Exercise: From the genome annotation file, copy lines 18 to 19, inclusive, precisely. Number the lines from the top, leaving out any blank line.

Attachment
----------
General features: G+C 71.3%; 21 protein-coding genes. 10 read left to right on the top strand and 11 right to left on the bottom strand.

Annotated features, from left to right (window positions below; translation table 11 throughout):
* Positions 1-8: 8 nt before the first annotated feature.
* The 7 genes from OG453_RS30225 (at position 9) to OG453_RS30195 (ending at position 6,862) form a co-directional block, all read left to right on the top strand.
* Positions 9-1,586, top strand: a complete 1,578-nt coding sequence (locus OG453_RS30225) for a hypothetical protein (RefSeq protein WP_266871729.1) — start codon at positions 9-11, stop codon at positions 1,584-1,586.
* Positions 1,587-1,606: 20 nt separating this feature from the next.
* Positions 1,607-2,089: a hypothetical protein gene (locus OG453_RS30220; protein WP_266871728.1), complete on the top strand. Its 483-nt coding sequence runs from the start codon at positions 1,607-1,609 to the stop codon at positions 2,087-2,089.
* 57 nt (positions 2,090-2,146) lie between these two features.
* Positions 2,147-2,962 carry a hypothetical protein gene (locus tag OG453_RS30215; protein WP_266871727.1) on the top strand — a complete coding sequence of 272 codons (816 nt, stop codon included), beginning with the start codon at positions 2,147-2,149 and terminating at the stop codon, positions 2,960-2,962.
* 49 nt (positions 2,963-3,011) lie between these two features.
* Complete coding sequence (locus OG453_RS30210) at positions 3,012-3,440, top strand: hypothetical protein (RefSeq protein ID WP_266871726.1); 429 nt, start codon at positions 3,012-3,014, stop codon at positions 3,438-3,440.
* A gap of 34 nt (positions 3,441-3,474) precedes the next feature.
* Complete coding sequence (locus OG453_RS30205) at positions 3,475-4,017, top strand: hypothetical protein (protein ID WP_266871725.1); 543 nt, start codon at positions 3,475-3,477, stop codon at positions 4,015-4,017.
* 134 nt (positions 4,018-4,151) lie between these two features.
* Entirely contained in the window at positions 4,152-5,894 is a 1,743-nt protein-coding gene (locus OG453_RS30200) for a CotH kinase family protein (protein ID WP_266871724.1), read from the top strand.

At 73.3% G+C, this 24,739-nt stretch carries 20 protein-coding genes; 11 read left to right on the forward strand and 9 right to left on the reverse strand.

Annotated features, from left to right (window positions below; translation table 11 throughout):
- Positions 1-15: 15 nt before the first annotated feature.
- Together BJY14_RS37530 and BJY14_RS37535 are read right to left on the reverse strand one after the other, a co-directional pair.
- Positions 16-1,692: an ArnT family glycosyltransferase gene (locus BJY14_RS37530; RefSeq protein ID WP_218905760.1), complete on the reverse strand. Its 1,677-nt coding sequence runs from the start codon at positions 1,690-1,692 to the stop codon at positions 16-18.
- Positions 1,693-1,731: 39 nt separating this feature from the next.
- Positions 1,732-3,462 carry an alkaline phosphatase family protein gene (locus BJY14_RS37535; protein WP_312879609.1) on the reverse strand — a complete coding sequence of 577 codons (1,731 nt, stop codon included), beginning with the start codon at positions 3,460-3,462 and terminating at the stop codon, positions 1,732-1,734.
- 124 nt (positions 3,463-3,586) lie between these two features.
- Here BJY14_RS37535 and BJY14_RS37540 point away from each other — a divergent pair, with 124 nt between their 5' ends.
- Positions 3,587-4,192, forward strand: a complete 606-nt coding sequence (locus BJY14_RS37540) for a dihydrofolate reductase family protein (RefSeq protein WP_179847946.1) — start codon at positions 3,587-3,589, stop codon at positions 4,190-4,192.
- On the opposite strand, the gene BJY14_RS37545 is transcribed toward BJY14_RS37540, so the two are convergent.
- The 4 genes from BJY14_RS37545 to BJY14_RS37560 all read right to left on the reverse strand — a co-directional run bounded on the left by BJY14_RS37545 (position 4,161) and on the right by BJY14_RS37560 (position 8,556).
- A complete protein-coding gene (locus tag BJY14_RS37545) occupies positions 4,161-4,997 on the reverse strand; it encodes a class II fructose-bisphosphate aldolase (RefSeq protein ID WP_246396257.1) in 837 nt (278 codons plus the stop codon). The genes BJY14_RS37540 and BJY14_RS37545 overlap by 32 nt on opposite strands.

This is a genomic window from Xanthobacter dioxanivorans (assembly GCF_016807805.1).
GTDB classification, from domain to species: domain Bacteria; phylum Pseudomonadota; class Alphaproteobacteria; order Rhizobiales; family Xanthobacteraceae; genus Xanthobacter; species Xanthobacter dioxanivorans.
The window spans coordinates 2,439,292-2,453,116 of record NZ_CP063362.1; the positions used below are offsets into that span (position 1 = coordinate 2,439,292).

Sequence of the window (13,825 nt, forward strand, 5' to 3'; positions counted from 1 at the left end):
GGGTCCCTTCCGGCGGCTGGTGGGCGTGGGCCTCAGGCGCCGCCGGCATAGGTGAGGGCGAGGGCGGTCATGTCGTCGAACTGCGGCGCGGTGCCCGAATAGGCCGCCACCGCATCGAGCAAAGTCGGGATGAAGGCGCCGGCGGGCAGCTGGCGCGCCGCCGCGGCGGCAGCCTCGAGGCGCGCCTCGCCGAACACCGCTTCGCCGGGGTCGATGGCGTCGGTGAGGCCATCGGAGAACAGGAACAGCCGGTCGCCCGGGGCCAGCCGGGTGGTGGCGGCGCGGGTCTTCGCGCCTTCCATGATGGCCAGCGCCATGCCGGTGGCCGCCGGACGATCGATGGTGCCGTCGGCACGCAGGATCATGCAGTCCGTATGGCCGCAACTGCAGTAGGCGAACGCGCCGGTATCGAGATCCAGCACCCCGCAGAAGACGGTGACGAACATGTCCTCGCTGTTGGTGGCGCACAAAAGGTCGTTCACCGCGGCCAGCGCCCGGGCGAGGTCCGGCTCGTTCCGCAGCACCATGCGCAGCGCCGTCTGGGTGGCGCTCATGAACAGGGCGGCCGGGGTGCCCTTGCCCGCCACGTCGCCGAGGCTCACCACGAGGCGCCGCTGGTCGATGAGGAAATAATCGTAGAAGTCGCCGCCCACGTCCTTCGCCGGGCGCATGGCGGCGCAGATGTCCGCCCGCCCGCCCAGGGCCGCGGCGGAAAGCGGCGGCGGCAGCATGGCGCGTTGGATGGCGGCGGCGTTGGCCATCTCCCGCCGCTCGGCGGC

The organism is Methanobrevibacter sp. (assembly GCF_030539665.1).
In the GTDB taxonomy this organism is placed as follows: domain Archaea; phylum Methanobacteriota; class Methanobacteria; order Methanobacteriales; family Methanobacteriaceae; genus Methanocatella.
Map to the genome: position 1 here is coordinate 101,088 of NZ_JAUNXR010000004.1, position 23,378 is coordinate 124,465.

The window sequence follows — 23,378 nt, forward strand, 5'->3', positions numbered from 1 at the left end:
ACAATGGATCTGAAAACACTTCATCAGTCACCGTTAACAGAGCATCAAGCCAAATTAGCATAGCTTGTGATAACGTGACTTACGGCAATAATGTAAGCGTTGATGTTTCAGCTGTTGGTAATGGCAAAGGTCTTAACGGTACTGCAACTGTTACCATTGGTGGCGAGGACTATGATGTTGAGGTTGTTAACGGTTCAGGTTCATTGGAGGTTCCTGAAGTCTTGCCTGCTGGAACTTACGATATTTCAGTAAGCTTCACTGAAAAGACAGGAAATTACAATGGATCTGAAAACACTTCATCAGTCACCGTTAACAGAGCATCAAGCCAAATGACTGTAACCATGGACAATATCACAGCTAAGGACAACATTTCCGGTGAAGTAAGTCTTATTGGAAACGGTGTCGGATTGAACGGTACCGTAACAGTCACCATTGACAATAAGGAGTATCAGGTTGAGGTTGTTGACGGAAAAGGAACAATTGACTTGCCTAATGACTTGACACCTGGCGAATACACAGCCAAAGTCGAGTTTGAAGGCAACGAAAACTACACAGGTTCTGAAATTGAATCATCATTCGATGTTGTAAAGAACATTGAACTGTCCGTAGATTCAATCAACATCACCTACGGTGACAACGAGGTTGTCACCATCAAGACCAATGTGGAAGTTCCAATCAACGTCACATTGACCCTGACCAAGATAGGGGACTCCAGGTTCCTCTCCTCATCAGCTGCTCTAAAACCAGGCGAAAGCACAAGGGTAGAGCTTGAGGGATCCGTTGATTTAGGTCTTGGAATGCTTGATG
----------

- Positions 1-15: 15 nt before the first annotated feature.
- Together BJY14_RS37530 and BJY14_RS37535 are read right to left on the reverse strand one after the other, a co-directional pair.